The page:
The largest community is in Kishinev, the capital, where some 15,000 Jews reside. There are other communities in Tiraspol (2,500) and Beltsy (1,000). Smaller numbers live in Bendery, Rybnitza, Soroky, and elsewhere.
Jews have lived in Bessarabia-the territory that constitutes the bulk of what is present-day Moldova-since the 15th and 16th centuries. At that time it was an important transit stop for Jewish merchants from Constantinople and from Poland.
On the eve of the German-Romanian invasion, there were more than 250,000 Jews in Bessarabia. Many of these were deported to camps in Transnistria, where tens of thousands perished at the hands of German and Romanian forces. In 1992 Moldova was torn apart by a civil war that resulted in a division of the country into two separate parts: the Republic of Moldova to the west of the Dniester, and the self-styled Moldovan Soviet Socialist Republic of Transnistria to the east of the river. In response, the Federation of Jewish Organizations and Communities (Va’ad ) in Moscow and Israeli organizations arranged for the evacuation of the Jewish population.
The Republican Society for Jewish Culture is the umbrella organization for both parts of the divided country. Moldovan Jewry, for the most part Russian-speaking, is particularly concerned about new laws that require the use of the Moldovan language.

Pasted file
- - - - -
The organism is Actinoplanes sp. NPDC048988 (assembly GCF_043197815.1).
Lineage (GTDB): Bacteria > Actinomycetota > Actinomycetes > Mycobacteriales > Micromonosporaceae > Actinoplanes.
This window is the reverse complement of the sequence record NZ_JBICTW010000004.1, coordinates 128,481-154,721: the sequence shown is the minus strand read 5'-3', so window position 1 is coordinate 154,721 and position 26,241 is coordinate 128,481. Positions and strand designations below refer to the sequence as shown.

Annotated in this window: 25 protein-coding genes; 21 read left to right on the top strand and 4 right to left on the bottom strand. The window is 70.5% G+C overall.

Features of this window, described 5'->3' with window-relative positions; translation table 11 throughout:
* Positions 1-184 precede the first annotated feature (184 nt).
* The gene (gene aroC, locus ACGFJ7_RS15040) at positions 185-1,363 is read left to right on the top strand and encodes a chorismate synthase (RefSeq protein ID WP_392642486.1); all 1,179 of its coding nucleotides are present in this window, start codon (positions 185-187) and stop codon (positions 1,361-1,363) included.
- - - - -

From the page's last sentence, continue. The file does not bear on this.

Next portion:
There are synagogues in all the important towns. The Chabad movement plays a significant role in the religious life of Moldovan Jews. There are three Jewish day schools in Kishinev and Sunday schools in Beltsy, Bendery, and Tiraspol. Jewish themes are a frequent topic of conferences organized by the Kishinev University together with the Republican Society for Jewish Culture, and some are attended by visitors from abroad. The proceedings are often published in book form, and several other Jewish books have also appeared. A Jewish music group is active, and plans are under way to organize a Jewish theater. There is a a Jewish newspaper called Yistoky.
Israel and Moldova have enjoyed diplomatic relations since 1992. Israel is represented by its ambassador in Kiev. Aliya: Since 1989, 42,000 Moldovan Jews have emigrated to Israel.
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